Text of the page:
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Author Topic: Will Adobes acquisition of Fotolia force a decline in IOD prices?  (Read 2940 times)

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« on: January 14, 2015, 12:53 »
+3
When Adobe takes over Fotolia will Shutterstock and iStock be forced to lower their Image-On-Demand (IOD) prices?

Since Getty lowered iStock prices last September non-exclusives images on iStock and Shutterstock images are priced about the same at roughly $10 per image for any file size. (Exclusive images on iStock require 3 credits so they are much more expensive.) However, Fotolia single images are priced 25% to 60% lower than Shutterstock on a yearly basis, and 60% to 75% lower if the customer purchases image packs on a monthly basis.

Adobe wants to integrate Fotolia into its subscription service, but it is hard to see how Adobe will be able to offer a single subscription price that will be a compelling reason for users to switch from Shutterstock, iStock and others to the Adobe offering.

Adobe will make it easy for its Creative Cloud customers to toggle back and forth between Fotolia and Photoshop, Illustrator, InDesign and its other programs. Then their selling point could be, Looking for images? Check out Fotolia. They have most of the same images youll find on other sites. And, Fotolias prices for single images are a fraction of what you pay on those other sites.

Customers will still buy the images through Fotolia, and then easily import their purchases to the Adobe software.

Will Shutterstock and iStock have to lower their prices to hang onto customers?

Will creators need to withdraw their work from Fotolia so Shutterstock and iStock can argue that the same images arent available on Fotolia?

What do you think?


Semmick Photo

« Reply #1 on: January 14, 2015, 13:57 »
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Not all bloggers have/use Photoshop, and I believe the ODDs are bought by bloggers and/or designers with low volume output. Designers will have Adobe's products but bloggers not necessarily. So they will still need to by ODDs. I dont think SS will lower the pricing, but we may see some reduced volume for ODDs.

« Reply #2 on: January 14, 2015, 14:54 »
+1
Adobe wants to integrate Fotolia into its subscription service, but it is hard to see how Adobe will be able to offer a single subscription price that will be a compelling reason for users to switch from Shutterstock, iStock and others to the Adobe offering.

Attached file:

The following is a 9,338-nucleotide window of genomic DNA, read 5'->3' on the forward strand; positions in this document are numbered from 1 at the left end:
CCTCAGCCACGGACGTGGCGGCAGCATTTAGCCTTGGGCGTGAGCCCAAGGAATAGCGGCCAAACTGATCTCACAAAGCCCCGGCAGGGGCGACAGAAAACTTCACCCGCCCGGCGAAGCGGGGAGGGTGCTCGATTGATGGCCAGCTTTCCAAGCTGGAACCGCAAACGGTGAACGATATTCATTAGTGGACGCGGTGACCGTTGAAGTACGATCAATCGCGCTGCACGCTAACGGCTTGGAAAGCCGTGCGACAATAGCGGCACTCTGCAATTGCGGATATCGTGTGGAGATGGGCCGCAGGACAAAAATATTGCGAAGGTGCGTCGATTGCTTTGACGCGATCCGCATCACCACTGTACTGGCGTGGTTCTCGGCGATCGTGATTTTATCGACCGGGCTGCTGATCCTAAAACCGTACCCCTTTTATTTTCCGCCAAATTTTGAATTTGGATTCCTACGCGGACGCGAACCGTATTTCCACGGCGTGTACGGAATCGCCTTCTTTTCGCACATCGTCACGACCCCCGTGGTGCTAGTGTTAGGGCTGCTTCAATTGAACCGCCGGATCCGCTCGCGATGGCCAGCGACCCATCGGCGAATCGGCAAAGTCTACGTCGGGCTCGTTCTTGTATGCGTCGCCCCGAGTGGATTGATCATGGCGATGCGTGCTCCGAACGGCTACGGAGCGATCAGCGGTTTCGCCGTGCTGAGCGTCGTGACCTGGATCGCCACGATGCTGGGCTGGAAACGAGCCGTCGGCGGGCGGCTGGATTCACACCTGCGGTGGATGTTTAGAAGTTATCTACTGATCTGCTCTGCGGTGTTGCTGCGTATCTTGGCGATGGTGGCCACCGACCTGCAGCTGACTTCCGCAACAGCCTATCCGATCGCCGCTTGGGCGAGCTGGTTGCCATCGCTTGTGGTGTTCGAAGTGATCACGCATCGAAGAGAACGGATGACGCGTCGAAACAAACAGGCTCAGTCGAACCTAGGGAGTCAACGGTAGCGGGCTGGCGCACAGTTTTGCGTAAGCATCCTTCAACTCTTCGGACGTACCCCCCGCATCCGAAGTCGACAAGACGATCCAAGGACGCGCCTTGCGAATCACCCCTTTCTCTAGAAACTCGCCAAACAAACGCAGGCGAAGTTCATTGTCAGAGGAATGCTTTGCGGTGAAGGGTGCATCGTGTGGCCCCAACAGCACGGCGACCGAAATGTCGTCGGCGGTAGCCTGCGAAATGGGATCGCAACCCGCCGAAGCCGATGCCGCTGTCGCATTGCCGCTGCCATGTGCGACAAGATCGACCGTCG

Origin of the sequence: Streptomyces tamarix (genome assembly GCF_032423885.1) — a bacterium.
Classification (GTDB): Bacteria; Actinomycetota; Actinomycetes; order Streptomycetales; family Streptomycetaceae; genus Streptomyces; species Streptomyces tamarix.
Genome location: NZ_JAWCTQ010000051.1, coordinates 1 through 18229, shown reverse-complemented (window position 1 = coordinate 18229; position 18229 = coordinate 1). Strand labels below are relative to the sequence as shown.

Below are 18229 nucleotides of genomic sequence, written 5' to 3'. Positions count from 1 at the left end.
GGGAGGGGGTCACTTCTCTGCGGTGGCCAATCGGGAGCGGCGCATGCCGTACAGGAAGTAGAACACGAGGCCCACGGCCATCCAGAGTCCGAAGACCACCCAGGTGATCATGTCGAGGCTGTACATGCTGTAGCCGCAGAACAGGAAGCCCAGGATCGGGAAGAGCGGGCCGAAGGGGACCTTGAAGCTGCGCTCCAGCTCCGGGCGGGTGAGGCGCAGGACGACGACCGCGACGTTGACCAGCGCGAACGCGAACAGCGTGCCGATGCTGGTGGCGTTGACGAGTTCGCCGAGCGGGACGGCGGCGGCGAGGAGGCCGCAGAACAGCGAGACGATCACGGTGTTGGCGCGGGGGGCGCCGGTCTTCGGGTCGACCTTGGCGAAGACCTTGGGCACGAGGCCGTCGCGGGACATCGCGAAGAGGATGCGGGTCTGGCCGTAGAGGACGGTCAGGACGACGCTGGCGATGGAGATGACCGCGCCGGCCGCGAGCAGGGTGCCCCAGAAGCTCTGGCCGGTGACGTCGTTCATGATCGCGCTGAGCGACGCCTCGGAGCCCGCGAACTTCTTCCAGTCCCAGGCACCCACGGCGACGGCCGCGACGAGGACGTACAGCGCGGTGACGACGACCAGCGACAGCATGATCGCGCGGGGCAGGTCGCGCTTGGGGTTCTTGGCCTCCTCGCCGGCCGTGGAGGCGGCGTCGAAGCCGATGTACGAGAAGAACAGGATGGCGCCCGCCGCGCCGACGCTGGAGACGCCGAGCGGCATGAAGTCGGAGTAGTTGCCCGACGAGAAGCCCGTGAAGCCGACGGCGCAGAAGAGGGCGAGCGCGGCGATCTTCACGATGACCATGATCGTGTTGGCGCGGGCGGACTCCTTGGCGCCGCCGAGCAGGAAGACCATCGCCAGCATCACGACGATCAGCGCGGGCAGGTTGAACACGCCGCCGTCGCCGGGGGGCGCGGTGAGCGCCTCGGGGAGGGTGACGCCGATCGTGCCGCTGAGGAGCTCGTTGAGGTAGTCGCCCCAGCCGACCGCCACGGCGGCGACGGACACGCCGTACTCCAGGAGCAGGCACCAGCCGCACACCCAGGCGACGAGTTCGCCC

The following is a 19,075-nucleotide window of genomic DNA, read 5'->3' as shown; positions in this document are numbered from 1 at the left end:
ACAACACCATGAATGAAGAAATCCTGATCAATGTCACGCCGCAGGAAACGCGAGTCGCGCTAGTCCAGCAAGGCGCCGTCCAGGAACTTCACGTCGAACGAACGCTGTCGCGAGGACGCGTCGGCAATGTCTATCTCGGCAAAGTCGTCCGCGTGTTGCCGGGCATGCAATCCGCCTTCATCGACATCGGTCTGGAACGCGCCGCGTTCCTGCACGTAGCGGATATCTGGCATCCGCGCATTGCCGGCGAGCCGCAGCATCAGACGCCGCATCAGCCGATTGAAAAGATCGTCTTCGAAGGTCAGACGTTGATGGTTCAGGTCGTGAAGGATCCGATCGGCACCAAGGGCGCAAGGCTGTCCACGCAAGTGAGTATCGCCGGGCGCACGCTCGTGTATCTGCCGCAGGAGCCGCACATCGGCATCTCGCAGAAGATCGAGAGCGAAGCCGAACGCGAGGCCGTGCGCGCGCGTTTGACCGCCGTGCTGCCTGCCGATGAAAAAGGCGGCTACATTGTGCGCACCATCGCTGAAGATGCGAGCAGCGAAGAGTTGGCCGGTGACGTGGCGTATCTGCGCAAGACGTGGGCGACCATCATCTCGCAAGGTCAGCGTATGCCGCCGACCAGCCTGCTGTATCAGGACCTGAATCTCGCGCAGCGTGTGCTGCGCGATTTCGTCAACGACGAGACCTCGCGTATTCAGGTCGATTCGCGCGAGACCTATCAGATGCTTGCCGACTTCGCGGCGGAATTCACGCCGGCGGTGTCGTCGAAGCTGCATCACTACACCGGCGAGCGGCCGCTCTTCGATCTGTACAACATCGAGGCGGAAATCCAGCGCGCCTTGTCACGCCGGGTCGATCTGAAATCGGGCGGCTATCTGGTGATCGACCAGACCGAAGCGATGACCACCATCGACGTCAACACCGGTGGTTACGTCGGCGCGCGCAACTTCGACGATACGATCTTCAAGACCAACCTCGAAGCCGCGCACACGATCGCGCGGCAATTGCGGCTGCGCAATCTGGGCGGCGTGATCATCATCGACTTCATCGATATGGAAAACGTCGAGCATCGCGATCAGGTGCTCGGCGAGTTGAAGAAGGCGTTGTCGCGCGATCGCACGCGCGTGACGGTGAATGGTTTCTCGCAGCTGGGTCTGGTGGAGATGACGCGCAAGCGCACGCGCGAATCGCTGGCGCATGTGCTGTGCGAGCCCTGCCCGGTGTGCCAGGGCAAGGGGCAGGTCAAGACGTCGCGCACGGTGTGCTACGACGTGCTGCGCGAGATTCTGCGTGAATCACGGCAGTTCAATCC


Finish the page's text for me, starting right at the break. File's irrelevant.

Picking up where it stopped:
My guess is that Adobe will bundle x00 subscription content images per month as part of what subscribers get included with CS.

I do not believe that Adobe is looking to make money directly out of stock photography - rather I believe they are about adding value to their CS subscription packages. Especially as CS subscriptions peak. I am sure that they can afford to break-even on the deal.

By continuing to also offer a standalone Fotolia service they will be able to point to that - as the added value which is included free with a CS subscription.

« Reply #3 on: January 14, 2015, 14:57 »
+2
The USPs of SS are the quality of the search results and all images being the same price. That saves time and time is money to image buyers. Oringer has concentrated on providing a service to buyers ... not just selling image licences for the lowest possible price.

FT's search, in comparison to SS, is frankly awful because no weighting whatsoever appears to be given to the most relevant keywords. Search results are also heavily weighted towards the newest images too which increases the irrelevance of results and suppresses the best images once they are more than a year or so old.

FT risk damaging their own business model with DPC anyway. I can only hope it never really becomes successful.

Shelma1

« Reply #4 on: January 14, 2015, 15:33 »
+1
It does concern me. I wonder what their deal will be with major ad agencies, who keep current on Adobe software (Photoshop, Illustrator, InDesign). This might make it easier for art directors to find images through FT. Most agencies have agreements with Getty and some now with Shutterstock.

If Fotolia offers lower prices, I say starve them of content. But that's easy for me to say, because I don't have images there since we found out about DPC.


 

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